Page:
Because I interpret “My Papa’s Waltz” as a story of violence and abuse, I wanted to capture that in this remediation. However, I did not want to just straight up declare that as the only interpretation. As a result, I decided to “cast” stuffed animals as the three mentioned characters. The Steer as The Father, The Deer as The Child, and The Dalmatian as The Mother. While I am having the stuffed animals do things that could be construed as a literal interpretation of violent acts, because of the waltz music and silliness of this cast of characters, there is an ambiguity left to the work. While using stuffed animals may make a difficult topic such as child abuse easier to handle, others may think of actual animals and struggle with the “suggested” content as much as if it were done with human portrayals. Luckily, using the mode of video grants continued uncertainty as far as interpretation is concerned, as shared by Jones and Hafner, “images tend to be more ‘polysemous’, that is, they are capable of sending numerous messages at the same time” (2012). While it seems on the surface that the Steer character is intoxicated and beating the Deer character, it remains uncertain to the viewer and perhaps the characters are just goofing around or putting on a show for the Dalmatian character? So while I see the original text being about abuse, I wanted to leave my remediation open to different interpretations based on continued changes in public discourse and the consumers’ life experiences. I would categorize the relationship between my work and the original poem as COMPLEMENTARY.
This would be a robust assignment to employ in middle and high school classrooms. Because modern day adolescents have grown up in an image-driven world (there are fewer words on websites today than several decades ago), making a multi-modal text would help them to more easily attach meaning to the written text, exercise their creative muscles, and interact with the text as individuals. It would place the story in their world and through their eyes.
- Selecting the video (sequence of images) mode allows for the affordances of images to be mixed with the affordances of writing (Jones & Hafner, 2012).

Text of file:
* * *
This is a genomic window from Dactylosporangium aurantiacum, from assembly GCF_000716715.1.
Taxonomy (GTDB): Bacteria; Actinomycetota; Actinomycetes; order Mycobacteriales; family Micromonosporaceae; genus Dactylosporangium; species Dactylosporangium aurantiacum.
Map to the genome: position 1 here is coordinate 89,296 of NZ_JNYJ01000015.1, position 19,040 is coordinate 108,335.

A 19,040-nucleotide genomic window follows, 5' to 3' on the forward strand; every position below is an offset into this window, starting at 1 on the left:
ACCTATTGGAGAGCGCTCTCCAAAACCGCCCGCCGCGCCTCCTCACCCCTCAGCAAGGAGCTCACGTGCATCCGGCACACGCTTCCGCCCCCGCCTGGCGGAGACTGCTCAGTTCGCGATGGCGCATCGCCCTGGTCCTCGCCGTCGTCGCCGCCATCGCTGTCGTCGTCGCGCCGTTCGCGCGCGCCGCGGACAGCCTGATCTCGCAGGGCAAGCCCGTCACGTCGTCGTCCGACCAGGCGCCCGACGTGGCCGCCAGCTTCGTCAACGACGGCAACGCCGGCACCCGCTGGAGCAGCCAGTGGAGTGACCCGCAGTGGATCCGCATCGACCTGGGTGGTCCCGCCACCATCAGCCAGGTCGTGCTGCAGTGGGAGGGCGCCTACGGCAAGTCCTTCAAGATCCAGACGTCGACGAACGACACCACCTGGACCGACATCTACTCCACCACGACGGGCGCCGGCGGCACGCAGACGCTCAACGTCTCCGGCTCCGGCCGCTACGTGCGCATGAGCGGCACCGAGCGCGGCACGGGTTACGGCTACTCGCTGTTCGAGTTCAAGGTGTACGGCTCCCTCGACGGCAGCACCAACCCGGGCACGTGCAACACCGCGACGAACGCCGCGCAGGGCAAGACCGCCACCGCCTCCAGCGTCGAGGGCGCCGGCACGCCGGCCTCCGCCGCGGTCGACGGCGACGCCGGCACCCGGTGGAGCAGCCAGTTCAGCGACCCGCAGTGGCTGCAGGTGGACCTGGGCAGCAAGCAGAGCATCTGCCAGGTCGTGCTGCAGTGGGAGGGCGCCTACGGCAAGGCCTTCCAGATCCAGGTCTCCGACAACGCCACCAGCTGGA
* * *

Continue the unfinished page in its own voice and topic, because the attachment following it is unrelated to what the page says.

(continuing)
- Sending multiple messages at the same time through multi-modal texts may distract from the main message of a text. May be inappropriate for some readings.
Questions for Teachers:
- What type of assignments have you utilized Screencast-O-Matic? Have you used it for purposes beyond video-style lectures?
- Have you allowed students to remediate texts in your classroom? If so, how often? What are some of the challenges faced? What kind/how many limitations do you place on them?
- How do you discuss literary meaning in your classroom without opening the doors to- every interpretation is valid?
My Suggestions for Using Screencast-O-Matic & Remediation in the Classroom:
- If possible, teachers should look into the pay version for the benefits of longer videos, more editing features, and usage of additional multimedia text. The free version should be sufficient for students.
- Have students write about the decisions they have made regarding their remediation to ensure that all components of the product have a purpose and relate back to the original text.
Cautions for Using Remediation in the Classroom:
- Parameters must be well-defined. While such assignments would provide a strong creative vehicle for students, they also may go too far out in left field if not reigned in a little bit.
- Students may be indecisive about whether or not their work is meant to be ambiguous. Have them state definitively which direction they have chosen to go with their interpretation.
Blau, S. (2003). The Literature Workshop: Teaching Texts and Their Readers. Portsmouth, NH: Heinemann.
Jones, R. H., & Hafner, C. A. (2012). Understanding digital literacies: A practical introduction. Milton Park, Abingdon, Oxon: Routledge.